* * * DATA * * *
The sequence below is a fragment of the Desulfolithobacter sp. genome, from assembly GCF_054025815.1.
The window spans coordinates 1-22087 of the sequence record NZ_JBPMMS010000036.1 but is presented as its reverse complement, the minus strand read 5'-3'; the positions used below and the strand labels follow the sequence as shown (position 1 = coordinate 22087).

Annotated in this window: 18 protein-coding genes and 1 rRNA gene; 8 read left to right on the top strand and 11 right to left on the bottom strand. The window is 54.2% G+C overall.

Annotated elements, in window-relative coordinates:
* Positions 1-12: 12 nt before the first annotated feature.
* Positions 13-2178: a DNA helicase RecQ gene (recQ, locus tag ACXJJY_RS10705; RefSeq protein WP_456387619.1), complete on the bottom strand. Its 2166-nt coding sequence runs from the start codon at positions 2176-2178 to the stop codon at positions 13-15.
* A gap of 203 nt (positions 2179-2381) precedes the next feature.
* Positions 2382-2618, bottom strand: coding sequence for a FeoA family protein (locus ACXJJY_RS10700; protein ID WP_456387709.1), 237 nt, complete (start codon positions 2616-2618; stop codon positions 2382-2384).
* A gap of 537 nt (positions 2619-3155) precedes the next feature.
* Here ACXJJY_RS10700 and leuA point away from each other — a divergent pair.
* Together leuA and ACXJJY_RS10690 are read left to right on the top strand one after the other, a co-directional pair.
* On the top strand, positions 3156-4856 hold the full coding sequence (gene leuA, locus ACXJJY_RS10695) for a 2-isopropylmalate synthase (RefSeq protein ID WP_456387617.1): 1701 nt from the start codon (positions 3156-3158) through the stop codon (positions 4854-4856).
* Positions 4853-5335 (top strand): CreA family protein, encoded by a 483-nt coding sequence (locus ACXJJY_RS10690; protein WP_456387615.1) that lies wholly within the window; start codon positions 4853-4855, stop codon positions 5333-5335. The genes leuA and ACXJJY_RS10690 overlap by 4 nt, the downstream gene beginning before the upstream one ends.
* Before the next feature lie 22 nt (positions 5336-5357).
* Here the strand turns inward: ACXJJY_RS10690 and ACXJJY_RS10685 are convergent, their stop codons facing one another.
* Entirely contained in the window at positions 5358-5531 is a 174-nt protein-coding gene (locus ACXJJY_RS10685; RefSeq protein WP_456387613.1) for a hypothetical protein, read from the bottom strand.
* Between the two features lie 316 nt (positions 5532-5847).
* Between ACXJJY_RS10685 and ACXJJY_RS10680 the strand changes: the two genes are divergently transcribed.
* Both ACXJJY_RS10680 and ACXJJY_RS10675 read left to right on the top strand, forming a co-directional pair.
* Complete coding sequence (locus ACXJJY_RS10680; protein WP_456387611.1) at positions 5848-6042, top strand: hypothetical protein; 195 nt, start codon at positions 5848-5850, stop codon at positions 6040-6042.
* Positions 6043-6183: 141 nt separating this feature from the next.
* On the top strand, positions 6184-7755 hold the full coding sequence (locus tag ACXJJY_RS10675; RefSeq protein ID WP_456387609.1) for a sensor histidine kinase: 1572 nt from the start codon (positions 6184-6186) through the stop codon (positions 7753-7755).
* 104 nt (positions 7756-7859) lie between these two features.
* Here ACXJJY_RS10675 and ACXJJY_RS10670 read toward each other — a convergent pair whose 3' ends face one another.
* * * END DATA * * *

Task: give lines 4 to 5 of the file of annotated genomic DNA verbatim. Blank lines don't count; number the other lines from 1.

Annotated elements, in window-relative coordinates:
* Positions 1-12: 12 nt before the first annotated feature.